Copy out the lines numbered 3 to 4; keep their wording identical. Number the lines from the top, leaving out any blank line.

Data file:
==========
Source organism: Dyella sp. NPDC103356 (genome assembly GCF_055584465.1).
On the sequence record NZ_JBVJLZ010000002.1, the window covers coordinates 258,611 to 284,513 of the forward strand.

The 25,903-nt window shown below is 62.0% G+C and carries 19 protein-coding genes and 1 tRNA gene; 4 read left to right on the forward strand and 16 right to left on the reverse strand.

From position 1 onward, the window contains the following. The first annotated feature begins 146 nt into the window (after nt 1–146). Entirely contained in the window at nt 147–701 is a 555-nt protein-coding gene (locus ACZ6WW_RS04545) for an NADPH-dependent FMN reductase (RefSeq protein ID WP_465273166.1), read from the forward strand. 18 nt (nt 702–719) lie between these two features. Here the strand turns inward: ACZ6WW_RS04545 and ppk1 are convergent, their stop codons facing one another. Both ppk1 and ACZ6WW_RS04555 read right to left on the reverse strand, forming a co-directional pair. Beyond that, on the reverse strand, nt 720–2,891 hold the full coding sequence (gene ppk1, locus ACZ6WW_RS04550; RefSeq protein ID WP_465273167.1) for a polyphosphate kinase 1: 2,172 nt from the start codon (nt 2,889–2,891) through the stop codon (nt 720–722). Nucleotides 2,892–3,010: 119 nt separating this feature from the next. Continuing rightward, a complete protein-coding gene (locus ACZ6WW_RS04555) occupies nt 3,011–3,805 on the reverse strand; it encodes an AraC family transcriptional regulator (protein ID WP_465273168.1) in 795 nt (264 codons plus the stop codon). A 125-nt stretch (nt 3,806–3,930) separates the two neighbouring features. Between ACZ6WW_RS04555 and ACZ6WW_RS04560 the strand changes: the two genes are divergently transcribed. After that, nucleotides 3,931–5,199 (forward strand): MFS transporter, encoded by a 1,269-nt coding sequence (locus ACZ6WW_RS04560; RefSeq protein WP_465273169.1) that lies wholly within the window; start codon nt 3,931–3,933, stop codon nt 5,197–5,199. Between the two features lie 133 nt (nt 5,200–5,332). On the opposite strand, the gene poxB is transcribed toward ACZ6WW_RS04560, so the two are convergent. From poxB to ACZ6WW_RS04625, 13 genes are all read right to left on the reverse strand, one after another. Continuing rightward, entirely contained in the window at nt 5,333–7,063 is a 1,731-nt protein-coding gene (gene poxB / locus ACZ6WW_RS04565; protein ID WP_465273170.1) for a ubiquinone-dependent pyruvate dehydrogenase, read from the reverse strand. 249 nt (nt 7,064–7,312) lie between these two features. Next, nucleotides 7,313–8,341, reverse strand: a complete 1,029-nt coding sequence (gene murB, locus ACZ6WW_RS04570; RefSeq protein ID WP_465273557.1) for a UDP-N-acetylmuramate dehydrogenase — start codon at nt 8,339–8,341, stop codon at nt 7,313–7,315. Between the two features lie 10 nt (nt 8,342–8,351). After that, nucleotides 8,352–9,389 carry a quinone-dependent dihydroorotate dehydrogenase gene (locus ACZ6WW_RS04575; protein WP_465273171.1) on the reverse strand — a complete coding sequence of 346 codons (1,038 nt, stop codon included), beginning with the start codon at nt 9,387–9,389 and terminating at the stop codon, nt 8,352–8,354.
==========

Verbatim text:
The 25,903-nt window shown below is 62.0% G+C and carries 19 protein-coding genes and 1 tRNA gene; 4 read left to right on the forward strand and 16 right to left on the reverse strand.

From position 1 onward, the window contains the following. The first annotated feature begins 146 nt into the window (after nt 1–146). Entirely contained in the window at nt 147–701 is a 555-nt protein-coding gene (locus ACZ6WW_RS04545) for an NADPH-dependent FMN reductase (RefSeq protein ID WP_465273166.1), read from the forward strand. 18 nt (nt 702–719) lie between these two features. Here the strand turns inward: ACZ6WW_RS04545 and ppk1 are convergent, their stop codons facing one another. Both ppk1 and ACZ6WW_RS04555 read right to left on the reverse strand, forming a co-directional pair. Beyond that, on the reverse strand, nt 720–2,891 hold the full coding sequence (gene ppk1, locus ACZ6WW_RS04550; RefSeq protein ID WP_465273167.1) for a polyphosphate kinase 1: 2,172 nt from the start codon (nt 2,889–2,891) through the stop codon (nt 720–722). Nucleotides 2,892–3,010: 119 nt separating this feature from the next. Continuing rightward, a complete protein-coding gene (locus ACZ6WW_RS04555) occupies nt 3,011–3,805 on the reverse strand; it encodes an AraC family transcriptional regulator (protein ID WP_465273168.1) in 795 nt (264 codons plus the stop codon). A 125-nt stretch (nt 3,806–3,930) separates the two neighbouring features. Between ACZ6WW_RS04555 and ACZ6WW_RS04560 the strand changes: the two genes are divergently transcribed. After that, nucleotides 3,931–5,199 (forward strand): MFS transporter, encoded by a 1,269-nt coding sequence (locus ACZ6WW_RS04560; RefSeq protein WP_465273169.1) that lies wholly within the window; start codon nt 3,931–3,933, stop codon nt 5,197–5,199. Between the two features lie 133 nt (nt 5,200–5,332). On the opposite strand, the gene poxB is transcribed toward ACZ6WW_RS04560, so the two are convergent. From poxB to ACZ6WW_RS04625, 13 genes are all read right to left on the reverse strand, one after another. Continuing rightward, entirely contained in the window at nt 5,333–7,063 is a 1,731-nt protein-coding gene (gene poxB / locus ACZ6WW_RS04565; protein ID WP_465273170.1) for a ubiquinone-dependent pyruvate dehydrogenase, read from the reverse strand. 249 nt (nt 7,064–7,312) lie between these two features. Next, nucleotides 7,313–8,341, reverse strand: a complete 1,029-nt coding sequence (gene murB, locus ACZ6WW_RS04570; RefSeq protein ID WP_465273557.1) for a UDP-N-acetylmuramate dehydrogenase — start codon at nt 8,339–8,341, stop codon at nt 7,313–7,315. Between the two features lie 10 nt (nt 8,342–8,351). After that, nucleotides 8,352–9,389 carry a quinone-dependent dihydroorotate dehydrogenase gene (locus ACZ6WW_RS04575; protein WP_465273171.1) on the reverse strand — a complete coding sequence of 346 codons (1,038 nt, stop codon included), beginning with the start codon at nt 9,387–9,389 and terminating at the stop codon, nt 8,352–8,354.